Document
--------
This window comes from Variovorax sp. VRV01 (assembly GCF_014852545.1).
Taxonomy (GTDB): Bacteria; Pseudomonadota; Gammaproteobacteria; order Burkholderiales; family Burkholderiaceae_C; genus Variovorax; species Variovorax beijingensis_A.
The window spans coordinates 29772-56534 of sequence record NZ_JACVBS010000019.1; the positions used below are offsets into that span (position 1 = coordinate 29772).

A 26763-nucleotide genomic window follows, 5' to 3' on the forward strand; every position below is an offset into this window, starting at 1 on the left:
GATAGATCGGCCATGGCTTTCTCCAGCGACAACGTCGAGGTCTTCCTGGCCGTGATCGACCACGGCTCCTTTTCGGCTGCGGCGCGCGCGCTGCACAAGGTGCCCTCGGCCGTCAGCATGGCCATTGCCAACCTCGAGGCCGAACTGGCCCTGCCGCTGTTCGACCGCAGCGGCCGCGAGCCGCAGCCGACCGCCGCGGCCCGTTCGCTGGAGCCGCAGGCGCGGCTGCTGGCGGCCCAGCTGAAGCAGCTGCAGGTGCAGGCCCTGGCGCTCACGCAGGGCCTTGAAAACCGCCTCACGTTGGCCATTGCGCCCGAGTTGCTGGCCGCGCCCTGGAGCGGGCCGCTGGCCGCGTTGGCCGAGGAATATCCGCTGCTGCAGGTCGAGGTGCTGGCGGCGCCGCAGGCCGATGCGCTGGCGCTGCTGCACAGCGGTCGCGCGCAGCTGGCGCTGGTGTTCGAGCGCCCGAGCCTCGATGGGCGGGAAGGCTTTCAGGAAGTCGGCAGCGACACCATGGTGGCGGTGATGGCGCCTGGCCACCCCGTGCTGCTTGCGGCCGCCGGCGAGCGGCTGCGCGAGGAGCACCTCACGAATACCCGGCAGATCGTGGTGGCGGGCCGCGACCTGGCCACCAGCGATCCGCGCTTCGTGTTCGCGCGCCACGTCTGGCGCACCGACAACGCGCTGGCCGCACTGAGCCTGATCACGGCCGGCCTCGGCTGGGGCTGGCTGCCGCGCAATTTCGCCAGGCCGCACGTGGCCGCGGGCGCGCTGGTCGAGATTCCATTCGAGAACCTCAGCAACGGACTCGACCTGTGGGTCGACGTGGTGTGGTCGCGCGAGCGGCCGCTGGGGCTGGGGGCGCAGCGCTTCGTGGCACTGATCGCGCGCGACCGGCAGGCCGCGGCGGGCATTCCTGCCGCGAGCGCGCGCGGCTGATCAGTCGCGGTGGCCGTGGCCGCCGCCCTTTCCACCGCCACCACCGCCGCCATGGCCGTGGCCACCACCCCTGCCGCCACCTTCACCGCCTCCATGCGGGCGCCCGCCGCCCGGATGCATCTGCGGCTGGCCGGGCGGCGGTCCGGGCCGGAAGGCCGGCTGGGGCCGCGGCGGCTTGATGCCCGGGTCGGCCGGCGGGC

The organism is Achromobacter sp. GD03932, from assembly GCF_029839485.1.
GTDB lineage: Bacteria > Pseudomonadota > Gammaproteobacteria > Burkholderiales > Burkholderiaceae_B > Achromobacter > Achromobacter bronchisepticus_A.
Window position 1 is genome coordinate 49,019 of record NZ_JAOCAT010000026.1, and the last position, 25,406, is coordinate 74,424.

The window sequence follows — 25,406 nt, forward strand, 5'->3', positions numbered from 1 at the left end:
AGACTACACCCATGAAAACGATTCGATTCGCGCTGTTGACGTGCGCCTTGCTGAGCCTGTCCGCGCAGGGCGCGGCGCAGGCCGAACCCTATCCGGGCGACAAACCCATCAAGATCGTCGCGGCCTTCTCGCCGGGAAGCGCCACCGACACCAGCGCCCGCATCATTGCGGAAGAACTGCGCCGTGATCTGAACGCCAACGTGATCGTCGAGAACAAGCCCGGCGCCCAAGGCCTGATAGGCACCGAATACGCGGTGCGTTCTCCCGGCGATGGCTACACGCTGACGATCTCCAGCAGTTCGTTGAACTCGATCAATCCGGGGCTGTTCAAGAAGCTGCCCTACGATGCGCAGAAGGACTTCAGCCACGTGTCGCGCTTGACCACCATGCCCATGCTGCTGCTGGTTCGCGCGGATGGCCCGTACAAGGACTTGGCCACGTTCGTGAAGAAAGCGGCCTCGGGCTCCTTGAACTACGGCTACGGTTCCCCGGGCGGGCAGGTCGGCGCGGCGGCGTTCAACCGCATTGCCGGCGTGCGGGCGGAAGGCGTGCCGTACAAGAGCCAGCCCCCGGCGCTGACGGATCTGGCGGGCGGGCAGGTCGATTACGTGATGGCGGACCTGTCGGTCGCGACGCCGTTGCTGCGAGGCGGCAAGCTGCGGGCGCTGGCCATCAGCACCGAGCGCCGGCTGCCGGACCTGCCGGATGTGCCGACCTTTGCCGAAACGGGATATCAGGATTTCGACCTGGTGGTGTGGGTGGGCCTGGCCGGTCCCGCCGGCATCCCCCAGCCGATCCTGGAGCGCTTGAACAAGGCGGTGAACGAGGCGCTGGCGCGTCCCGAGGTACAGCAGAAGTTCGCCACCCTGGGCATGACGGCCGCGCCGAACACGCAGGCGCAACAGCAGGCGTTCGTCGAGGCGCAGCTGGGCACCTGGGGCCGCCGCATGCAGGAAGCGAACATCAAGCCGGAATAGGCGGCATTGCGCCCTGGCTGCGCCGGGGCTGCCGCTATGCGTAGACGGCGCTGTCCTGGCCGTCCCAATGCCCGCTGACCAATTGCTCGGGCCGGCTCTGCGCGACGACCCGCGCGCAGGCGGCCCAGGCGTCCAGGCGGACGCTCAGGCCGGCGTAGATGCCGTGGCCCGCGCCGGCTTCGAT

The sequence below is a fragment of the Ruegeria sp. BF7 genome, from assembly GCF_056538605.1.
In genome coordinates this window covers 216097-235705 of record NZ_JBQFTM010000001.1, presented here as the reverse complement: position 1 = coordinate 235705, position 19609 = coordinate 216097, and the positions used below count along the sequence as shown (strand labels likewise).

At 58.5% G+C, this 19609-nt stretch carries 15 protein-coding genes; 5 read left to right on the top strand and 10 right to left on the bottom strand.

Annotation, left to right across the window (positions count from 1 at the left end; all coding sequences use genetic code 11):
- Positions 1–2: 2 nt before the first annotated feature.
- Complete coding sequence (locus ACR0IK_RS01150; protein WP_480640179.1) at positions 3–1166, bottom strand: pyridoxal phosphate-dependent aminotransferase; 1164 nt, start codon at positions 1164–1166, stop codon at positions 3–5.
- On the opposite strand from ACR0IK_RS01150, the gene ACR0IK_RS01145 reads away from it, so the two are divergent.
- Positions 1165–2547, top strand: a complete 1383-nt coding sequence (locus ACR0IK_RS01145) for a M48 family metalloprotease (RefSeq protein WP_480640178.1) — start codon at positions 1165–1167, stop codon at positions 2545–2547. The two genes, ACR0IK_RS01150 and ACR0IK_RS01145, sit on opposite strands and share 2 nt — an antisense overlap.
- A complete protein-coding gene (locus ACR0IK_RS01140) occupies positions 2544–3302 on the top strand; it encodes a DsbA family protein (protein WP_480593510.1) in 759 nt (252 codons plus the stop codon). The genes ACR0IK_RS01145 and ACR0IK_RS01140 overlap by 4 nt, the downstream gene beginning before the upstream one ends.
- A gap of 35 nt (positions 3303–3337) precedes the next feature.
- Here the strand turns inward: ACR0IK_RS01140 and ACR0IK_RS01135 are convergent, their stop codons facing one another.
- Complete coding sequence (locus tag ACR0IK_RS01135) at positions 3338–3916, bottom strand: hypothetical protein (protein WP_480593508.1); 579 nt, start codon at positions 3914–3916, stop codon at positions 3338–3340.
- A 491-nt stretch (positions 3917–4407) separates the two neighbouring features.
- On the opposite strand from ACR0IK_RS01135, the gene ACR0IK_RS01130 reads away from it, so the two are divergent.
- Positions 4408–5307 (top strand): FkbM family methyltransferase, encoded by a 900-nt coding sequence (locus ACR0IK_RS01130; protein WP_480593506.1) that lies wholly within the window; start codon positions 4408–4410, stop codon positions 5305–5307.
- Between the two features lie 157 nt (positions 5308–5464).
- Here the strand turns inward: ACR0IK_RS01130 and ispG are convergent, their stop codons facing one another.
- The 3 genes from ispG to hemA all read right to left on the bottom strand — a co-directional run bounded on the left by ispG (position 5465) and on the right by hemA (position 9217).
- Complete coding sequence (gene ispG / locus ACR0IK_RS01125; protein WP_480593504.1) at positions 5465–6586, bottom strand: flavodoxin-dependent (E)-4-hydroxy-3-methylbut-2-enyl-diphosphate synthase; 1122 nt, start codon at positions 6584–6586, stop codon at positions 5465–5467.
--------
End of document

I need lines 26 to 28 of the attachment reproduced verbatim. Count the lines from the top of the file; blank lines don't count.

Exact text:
- Between the two features lie 157 nt (positions 5308–5464).
- Here the strand turns inward: ACR0IK_RS01130 and ispG are convergent, their stop codons facing one another.
- The 3 genes from ispG to hemA all read right to left on the bottom strand — a co-directional run bounded on the left by ispG (position 5465) and on the right by hemA (position 9217).